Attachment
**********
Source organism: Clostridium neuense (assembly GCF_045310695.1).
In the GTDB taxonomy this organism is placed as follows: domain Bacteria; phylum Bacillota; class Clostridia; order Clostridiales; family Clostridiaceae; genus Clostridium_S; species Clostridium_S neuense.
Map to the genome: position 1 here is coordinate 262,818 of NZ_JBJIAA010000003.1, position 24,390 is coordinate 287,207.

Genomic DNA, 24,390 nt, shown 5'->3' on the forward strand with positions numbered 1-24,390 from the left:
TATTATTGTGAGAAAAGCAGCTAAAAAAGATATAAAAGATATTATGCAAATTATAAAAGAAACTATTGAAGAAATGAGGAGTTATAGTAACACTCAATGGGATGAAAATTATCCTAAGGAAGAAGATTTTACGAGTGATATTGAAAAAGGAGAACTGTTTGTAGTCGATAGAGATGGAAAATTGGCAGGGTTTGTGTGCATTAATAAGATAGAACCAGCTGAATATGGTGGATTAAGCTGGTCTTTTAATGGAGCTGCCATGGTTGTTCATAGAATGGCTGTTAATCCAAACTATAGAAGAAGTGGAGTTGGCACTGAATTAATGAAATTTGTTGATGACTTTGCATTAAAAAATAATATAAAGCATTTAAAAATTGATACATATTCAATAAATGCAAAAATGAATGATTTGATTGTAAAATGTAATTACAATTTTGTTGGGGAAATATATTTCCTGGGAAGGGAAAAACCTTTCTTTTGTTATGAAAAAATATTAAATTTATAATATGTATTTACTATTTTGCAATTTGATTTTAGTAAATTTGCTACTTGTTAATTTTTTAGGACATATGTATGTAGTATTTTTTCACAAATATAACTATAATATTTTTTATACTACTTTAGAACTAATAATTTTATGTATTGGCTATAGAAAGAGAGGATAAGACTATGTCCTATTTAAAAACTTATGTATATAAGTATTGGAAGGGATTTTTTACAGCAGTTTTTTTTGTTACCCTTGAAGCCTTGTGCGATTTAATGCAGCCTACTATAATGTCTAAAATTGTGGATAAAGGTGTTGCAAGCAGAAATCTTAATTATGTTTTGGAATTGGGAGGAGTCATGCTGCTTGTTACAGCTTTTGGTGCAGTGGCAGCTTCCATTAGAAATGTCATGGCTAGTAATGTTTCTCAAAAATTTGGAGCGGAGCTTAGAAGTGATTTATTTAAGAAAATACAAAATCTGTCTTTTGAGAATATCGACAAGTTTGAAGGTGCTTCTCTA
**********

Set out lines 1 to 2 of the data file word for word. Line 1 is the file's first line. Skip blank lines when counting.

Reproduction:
Source organism: Clostridium neuense (assembly GCF_045310695.1).
In the GTDB taxonomy this organism is placed as follows: domain Bacteria; phylum Bacillota; class Clostridia; order Clostridiales; family Clostridiaceae; genus Clostridium_S; species Clostridium_S neuense.